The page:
Lanky Fight Gear Pro 550 V1

Lanky Fight Gear Pro 550 V1

Pin It

Lanky Fight Gear Pro 550 V1 Review

lankyfg, lanky fight gear, lanky pro 550, lanky fight gear pro 550, lanky gi review, lanky fight gear gi review, lanky review, lanky fg kimono, lanky fg kimono review, gireview, gi review, gireviews, gi reviews,, bjj gi review, bjjgireview, best review site, jiu jitsu review, kimono review, kimono reviews, bjjgi, grapplersreview, grapplers review, gi review site
Review by : Doug P.

Before we get into our Lanky FG gi review, we wanted to give you a short introduction into the brand.

Lanky Fight Gear is a Jiu Jitsu Gi and ancillary gear company located in Baltimore, Maryland. Founded in May of 2013 by John Robinson, a 3-stripe blue under Renzo Gracie Black Belt John Rallo at Ground Control Academy. At 6’2” and 170 pounds, Robinson wanted to fill a hole in the BJJ market for the tall and slender competitor like himself. Recognizing a severe gap in the market, he founded Lanky to specialize in longer, slimmer cut gear for tall and thin body types.

Historically, Robinson found all too often the BJJ gear which is long enough for his tall physique, were too baggy. And gear that fit snugly was too short. He was determined to fix that, and that is exactly what he did when he founded Lanky Fight Gear. Lanky’s gear is designed and tested on the mat as it should be. Their kimonos, rash guards, and apparel are all made with special consideration in mind for people with thinner, long limbed bodies that have trouble finding gear that fits correctly elsewhere.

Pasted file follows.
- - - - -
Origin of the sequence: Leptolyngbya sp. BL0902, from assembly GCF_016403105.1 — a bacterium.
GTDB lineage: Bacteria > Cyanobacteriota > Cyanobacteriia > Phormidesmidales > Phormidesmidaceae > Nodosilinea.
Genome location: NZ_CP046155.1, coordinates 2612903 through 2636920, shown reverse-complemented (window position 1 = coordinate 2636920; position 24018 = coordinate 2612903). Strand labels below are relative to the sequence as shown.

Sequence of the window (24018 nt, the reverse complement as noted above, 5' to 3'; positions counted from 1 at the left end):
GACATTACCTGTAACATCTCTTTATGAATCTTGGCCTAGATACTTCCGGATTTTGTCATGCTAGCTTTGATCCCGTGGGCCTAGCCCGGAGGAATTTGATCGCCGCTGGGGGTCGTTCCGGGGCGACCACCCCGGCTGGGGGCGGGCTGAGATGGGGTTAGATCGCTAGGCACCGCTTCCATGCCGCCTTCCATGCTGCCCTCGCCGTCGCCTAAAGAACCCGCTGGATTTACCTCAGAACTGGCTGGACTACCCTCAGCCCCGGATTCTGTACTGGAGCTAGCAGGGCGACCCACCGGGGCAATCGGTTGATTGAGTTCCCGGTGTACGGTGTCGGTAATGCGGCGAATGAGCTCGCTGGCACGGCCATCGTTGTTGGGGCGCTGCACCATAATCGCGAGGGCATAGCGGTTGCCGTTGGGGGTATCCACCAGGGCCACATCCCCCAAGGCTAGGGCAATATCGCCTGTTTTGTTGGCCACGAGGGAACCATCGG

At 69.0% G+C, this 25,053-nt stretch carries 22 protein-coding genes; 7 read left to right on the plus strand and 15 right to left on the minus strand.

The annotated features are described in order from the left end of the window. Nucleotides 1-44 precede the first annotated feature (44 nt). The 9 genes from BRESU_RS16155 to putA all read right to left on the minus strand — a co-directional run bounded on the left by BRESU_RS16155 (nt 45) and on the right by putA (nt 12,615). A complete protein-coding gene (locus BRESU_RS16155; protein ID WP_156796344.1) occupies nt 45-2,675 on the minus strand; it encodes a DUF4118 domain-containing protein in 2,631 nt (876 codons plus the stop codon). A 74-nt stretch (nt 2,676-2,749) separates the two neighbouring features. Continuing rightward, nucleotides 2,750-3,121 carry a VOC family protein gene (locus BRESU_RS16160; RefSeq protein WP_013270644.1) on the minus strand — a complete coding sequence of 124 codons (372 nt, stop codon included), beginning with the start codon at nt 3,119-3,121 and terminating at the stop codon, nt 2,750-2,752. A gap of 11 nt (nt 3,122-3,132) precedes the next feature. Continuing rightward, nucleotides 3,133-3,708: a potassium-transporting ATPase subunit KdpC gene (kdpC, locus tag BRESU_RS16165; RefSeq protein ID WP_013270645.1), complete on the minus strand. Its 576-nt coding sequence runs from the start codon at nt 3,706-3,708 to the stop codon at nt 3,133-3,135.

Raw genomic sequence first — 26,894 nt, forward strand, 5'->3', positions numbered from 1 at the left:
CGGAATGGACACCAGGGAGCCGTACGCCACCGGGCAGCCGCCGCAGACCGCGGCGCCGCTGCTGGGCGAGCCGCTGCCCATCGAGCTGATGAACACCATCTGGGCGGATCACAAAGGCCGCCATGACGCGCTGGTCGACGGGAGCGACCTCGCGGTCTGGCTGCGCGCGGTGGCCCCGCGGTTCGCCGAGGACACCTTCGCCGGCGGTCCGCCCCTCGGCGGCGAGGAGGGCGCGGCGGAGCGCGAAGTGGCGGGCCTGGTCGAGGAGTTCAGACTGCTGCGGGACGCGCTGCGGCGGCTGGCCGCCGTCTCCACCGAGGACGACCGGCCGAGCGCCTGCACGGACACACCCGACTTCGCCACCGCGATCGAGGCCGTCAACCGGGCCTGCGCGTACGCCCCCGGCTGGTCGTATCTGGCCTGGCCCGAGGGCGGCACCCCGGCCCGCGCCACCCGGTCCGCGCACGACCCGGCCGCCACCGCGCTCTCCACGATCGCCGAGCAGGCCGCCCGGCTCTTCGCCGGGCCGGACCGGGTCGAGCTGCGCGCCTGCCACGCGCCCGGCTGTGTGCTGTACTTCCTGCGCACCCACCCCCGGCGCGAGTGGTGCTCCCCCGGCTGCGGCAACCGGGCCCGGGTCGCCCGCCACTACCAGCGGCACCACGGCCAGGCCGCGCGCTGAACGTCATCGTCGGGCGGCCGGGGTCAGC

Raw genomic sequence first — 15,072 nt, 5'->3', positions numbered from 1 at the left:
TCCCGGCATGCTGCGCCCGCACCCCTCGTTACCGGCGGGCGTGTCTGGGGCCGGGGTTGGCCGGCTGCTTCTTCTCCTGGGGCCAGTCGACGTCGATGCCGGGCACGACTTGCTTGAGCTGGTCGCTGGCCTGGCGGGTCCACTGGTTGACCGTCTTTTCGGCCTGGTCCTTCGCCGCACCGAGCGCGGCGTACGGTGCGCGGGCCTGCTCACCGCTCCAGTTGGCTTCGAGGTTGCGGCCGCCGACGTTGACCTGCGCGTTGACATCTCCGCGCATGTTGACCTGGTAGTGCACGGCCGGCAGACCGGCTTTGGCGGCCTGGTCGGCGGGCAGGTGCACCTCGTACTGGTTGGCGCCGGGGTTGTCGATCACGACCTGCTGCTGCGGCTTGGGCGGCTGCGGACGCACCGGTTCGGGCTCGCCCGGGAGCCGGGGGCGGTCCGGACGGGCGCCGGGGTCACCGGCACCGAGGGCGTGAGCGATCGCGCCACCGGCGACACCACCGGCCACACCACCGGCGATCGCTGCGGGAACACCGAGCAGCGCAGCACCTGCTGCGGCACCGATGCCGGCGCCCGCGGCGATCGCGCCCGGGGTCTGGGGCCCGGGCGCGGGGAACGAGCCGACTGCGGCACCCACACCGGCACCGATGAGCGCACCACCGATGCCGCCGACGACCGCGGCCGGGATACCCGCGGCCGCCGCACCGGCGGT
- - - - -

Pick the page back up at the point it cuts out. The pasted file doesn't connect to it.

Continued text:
Quite simply, Lanky’s gear is specially designed to fit better for those with “lanky” bodies. Makes sense.


First Impressions

Constructed of a pearl weave top and rip stop pants, the kimono is white with red and black accents and grey contrast stitching and rope. Both the gi top and pants are well designed, made of quality materials and slender fit for the “lanky” individual.

In our sample kimono, provided by Lanky, there was no traditional gi bag included. Later it was confirmed by the brand owner that no bags were manufactured for this batch.